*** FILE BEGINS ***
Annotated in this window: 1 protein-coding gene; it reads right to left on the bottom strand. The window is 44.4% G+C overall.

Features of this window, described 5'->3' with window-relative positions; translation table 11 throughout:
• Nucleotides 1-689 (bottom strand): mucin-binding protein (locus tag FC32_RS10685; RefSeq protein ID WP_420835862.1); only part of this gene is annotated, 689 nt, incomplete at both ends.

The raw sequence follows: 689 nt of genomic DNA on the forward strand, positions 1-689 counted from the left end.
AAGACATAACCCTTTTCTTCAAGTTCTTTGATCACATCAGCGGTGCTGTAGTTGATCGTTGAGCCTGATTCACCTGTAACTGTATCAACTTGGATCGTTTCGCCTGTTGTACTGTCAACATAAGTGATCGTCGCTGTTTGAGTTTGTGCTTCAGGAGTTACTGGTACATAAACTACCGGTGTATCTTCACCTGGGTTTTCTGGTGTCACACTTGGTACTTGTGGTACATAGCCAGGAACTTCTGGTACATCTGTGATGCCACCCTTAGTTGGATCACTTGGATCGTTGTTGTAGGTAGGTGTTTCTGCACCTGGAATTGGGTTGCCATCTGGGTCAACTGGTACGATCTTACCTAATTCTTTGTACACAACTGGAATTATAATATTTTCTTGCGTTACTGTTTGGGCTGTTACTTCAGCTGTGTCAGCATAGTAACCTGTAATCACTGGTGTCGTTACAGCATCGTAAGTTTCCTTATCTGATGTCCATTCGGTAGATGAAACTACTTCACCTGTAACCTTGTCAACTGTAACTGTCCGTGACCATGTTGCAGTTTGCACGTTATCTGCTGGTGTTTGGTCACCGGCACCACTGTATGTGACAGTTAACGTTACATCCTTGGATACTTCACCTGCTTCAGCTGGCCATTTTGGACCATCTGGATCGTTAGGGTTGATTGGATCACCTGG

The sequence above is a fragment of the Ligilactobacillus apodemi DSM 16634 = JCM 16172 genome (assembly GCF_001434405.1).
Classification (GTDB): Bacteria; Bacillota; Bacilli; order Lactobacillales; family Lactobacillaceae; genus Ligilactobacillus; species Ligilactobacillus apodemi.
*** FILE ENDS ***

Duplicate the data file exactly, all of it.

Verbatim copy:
Annotated in this window: 1 protein-coding gene; it reads right to left on the bottom strand. The window is 44.4% G+C overall.

Features of this window, described 5'->3' with window-relative positions; translation table 11 throughout:
• Nucleotides 1-689 (bottom strand): mucin-binding protein (locus tag FC32_RS10685; RefSeq protein ID WP_420835862.1); only part of this gene is annotated, 689 nt, incomplete at both ends.

The raw sequence follows: 689 nt of genomic DNA on the forward strand, positions 1-689 counted from the left end.
AAGACATAACCCTTTTCTTCAAGTTCTTTGATCACATCAGCGGTGCTGTAGTTGATCGTTGAGCCTGATTCACCTGTAACTGTATCAACTTGGATCGTTTCGCCTGTTGTACTGTCAACATAAGTGATCGTCGCTGTTTGAGTTTGTGCTTCAGGAGTTACTGGTACATAAACTACCGGTGTATCTTCACCTGGGTTTTCTGGTGTCACACTTGGTACTTGTGGTACATAGCCAGGAACTTCTGGTACATCTGTGATGCCACCCTTAGTTGGATCACTTGGATCGTTGTTGTAGGTAGGTGTTTCTGCACCTGGAATTGGGTTGCCATCTGGGTCAACTGGTACGATCTTACCTAATTCTTTGTACACAACTGGAATTATAATATTTTCTTGCGTTACTGTTTGGGCTGTTACTTCAGCTGTGTCAGCATAGTAACCTGTAATCACTGGTGTCGTTACAGCATCGTAAGTTTCCTTATCTGATGTCCATTCGGTAGATGAAACTACTTCACCTGTAACCTTGTCAACTGTAACTGTCCGTGACCATGTTGCAGTTTGCACGTTATCTGCTGGTGTTTGGTCACCGGCACCACTGTATGTGACAGTTAACGTTACATCCTTGGATACTTCACCTGCTTCAGCTGGCCATTTTGGACCATCTGGATCGTTAGGGTTGATTGGATCACCTGG

The sequence above is a fragment of the Ligilactobacillus apodemi DSM 16634 = JCM 16172 genome (assembly GCF_001434405.1).
Classification (GTDB): Bacteria; Bacillota; Bacilli; order Lactobacillales; family Lactobacillaceae; genus Ligilactobacillus; species Ligilactobacillus apodemi.